Prayer points

Some specific prayer points worth considering include:

Give thanks for Premier Wen Jiabao. A geologist by training Premier Wen flew to the scene only hours after the earthquake hit. He has encouraged openness in reporting about the scope of the quake, making it clear that it is far worse than originally thought.

Pray that this sense of openness will ensure that rescue efforts will be effective and will be a good model for neighbouring Myanmar/Burmese leaders to follow, allowing international aid to come in to support the efforts of local NGOs and churches trying to deliver a response to the victims of the cyclone.

Pray for the 1,000 students who were trapped in a collapsing school in Dujiang City. Only 58 have been recovered alive so far.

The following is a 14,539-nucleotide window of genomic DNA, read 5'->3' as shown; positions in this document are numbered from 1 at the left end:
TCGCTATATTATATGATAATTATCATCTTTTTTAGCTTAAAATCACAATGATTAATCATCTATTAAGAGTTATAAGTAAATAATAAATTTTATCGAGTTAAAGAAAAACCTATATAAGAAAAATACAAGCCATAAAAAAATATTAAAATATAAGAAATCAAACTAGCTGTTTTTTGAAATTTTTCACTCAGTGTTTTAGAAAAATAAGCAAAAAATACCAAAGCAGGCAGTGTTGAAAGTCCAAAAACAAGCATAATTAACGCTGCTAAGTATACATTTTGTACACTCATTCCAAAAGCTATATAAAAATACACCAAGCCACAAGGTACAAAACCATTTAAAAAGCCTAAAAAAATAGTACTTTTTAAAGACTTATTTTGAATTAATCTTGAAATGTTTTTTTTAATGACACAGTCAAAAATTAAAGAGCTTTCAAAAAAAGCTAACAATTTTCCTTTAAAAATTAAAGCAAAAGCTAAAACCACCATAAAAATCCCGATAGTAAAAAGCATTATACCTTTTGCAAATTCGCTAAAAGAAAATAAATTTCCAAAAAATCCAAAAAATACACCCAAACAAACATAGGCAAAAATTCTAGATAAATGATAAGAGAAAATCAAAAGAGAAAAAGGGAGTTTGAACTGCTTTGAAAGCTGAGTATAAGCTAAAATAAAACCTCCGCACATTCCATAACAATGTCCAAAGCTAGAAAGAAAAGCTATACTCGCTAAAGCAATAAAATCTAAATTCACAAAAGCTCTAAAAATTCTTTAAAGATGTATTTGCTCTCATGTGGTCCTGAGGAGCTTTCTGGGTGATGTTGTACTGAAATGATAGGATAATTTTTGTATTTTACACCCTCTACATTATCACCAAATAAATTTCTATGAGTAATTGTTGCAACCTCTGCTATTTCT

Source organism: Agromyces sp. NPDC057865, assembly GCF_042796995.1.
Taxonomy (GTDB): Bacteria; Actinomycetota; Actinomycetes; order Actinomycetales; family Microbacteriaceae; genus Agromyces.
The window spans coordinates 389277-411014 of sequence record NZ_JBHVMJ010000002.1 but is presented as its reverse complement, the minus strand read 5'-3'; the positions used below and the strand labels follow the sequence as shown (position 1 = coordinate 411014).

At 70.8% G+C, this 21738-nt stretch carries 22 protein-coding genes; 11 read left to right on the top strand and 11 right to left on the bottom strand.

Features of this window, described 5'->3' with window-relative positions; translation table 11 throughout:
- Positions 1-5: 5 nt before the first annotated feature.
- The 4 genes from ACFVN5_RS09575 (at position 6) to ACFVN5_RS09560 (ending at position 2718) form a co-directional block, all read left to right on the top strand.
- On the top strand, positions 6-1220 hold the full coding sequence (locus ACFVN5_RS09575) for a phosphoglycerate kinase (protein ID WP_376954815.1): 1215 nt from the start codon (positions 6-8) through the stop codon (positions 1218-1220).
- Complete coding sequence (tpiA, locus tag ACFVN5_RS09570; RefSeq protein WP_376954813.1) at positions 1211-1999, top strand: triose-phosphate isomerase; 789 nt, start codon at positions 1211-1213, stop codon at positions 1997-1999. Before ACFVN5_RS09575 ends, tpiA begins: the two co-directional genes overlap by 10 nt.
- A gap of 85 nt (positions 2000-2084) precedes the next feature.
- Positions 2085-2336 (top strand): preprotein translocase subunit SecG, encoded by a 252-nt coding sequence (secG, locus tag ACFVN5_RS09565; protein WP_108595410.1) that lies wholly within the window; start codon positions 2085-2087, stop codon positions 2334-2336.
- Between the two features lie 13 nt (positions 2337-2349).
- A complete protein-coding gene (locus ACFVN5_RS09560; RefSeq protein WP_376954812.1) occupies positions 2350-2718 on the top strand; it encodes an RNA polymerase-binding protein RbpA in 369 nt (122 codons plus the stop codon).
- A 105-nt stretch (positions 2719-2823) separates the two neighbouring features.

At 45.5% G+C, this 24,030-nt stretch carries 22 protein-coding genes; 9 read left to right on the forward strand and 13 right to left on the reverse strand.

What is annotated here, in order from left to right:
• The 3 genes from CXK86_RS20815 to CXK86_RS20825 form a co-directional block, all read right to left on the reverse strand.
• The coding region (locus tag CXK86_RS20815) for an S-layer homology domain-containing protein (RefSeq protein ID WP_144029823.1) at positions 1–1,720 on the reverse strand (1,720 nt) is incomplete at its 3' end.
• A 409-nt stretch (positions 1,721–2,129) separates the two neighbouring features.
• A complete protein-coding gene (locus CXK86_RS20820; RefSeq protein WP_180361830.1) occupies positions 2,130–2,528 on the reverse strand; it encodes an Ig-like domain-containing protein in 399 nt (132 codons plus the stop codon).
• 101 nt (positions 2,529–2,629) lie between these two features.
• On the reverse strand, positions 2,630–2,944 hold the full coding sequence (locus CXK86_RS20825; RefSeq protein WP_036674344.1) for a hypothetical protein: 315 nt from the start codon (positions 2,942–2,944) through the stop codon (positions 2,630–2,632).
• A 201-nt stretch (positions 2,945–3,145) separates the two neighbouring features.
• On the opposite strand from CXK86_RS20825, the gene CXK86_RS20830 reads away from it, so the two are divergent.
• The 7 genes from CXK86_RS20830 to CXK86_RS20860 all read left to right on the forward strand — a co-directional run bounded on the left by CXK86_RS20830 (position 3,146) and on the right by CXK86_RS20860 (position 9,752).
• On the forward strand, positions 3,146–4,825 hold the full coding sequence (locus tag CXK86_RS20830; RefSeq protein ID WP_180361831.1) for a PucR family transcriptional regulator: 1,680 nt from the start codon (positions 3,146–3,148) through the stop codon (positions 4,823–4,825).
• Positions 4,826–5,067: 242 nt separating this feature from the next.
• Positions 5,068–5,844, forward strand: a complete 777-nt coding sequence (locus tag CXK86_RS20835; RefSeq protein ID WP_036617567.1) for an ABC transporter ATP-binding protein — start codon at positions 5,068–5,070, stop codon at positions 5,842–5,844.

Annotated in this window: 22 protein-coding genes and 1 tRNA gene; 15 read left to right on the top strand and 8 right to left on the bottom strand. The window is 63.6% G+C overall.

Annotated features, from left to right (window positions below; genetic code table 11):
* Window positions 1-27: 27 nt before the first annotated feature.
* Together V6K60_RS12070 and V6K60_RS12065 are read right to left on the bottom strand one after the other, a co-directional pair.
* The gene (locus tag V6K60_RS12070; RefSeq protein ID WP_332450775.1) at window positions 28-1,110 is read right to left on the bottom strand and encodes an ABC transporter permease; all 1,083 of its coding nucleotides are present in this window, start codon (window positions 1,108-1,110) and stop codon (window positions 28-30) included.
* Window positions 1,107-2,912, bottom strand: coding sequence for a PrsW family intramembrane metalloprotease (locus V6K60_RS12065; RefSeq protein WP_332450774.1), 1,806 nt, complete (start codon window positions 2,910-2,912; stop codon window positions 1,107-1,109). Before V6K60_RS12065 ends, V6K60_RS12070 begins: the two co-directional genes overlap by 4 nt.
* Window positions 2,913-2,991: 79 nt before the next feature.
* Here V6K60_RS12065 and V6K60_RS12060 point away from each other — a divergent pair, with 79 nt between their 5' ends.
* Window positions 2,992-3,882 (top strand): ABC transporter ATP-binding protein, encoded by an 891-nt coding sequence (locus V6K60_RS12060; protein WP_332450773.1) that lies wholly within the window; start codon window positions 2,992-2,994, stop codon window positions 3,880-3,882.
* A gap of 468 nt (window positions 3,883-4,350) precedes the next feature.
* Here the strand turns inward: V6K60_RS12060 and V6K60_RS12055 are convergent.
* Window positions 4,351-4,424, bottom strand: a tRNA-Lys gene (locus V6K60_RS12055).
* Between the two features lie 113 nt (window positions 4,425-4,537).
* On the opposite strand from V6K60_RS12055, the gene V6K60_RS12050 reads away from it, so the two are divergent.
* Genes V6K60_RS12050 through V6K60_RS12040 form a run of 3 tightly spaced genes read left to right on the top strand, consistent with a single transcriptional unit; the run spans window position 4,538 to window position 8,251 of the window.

Pray that rescue teams will be encouraged by finding more students and staff alive and that families and the local community are supported at this devastating time.

The earthquake has happened near a number of chemical factories. Pray that these factories do not pollute the atmosphere as a result of structural damage, thereby exacerbating an already difficult situation.

The area most badly affected by the earthquake is now experiencing heavy rainfall. This is hampering any relief work as roads are impassable and army helicopters are unable to land. Please pray for the rain to stop, so emergency aid can get through.

Pray that the mayor’s request for air drops of tents, food and medicine will be effective and that the urgently needed medical workers will be able to get to the areas where they are most needed.

Canon Patrick Comerford is chair of the Dublin University Far Eastern Mission